What are my rights as an employee if I feel that I have been treated unfairly at work?
Your rights as an employee are determined by contract and by law. Most employees are so-called “at-will,” meaning that you are free to leave your employment at anytime and your employer is free to terminate or make changes to your employment at any time, as long as such changes are effective prospectively (i.e. in the future) only. Some employees, usually union-members, are employed under a contract that sets specific obligations on the employee and employer in terms of pay, termination rights, and other changes to the employment relationship. It is important to understand whether you are employed at-will or under a contract. “At-will” status is the norm and is not changed by an offer letter or personnel policy that describes your compensation, duties, and other employment terms, although such documents may be important in determining whether an employment action occurred due to an unlawful reason.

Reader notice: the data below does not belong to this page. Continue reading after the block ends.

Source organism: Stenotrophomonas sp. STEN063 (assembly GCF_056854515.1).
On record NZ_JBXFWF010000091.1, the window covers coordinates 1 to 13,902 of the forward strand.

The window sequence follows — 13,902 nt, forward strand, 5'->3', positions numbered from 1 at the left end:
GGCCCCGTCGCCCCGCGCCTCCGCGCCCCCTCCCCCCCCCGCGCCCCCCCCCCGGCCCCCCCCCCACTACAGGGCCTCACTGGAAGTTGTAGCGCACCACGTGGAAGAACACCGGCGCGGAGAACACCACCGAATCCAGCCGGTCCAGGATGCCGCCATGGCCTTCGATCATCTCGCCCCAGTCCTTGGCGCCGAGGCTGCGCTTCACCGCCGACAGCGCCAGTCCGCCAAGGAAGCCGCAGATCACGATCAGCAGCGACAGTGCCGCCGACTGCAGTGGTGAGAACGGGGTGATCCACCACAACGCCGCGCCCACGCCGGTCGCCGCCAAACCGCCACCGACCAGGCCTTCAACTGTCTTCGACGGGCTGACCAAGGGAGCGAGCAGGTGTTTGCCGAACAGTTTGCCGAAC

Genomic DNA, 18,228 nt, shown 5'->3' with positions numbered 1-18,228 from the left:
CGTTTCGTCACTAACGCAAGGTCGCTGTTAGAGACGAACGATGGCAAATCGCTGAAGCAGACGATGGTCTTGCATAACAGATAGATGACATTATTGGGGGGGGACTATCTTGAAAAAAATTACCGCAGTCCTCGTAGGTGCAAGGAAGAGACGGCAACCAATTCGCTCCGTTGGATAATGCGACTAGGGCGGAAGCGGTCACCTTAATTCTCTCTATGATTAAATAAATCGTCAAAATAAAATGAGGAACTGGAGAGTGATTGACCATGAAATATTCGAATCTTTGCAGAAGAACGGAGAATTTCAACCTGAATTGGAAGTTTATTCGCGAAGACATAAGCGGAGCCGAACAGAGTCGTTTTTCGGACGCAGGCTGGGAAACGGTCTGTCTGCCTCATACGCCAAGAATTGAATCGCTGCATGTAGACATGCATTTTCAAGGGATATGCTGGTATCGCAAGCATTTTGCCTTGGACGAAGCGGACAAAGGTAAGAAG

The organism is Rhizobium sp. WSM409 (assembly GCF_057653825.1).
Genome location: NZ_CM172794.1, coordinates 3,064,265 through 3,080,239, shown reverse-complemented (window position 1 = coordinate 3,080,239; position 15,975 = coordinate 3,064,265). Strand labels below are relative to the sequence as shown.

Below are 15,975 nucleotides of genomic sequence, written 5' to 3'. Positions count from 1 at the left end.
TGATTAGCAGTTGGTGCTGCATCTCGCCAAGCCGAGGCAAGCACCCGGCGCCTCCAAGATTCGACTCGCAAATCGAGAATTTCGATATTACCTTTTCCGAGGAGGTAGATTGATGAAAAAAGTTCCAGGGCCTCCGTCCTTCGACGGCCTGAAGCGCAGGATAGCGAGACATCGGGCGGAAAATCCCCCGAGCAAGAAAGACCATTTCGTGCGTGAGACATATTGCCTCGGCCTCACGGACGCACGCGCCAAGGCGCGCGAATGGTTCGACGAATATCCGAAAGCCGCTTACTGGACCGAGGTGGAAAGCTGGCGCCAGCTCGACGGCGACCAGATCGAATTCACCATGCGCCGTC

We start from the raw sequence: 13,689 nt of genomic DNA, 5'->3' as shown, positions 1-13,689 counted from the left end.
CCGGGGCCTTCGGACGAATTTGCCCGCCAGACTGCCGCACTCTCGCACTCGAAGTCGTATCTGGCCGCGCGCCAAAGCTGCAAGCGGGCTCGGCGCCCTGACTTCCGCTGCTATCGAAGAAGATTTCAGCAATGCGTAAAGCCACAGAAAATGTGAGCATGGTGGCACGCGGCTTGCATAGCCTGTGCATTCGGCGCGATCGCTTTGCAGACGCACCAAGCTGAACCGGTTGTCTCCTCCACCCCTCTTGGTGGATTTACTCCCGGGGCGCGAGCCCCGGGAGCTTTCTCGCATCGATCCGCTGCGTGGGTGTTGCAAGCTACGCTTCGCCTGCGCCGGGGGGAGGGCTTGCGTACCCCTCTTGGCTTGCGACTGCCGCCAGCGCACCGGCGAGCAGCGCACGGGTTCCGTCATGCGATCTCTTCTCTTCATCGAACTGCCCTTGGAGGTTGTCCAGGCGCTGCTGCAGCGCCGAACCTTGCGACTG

Regardless of whether you are an at-will or a contract employee, the law prohibits employers from treating you differently due to your race, gender, religion, sexual orientation, age, disability, and certain other characteristics. This is what is known as a protected “status.” The law also provides protection to employees for their wages and certain other workplace benefits. It is equally illegal for an employer to retaliate against an employee for raising a complaint, either internally or publicly, about discriminatory treatment.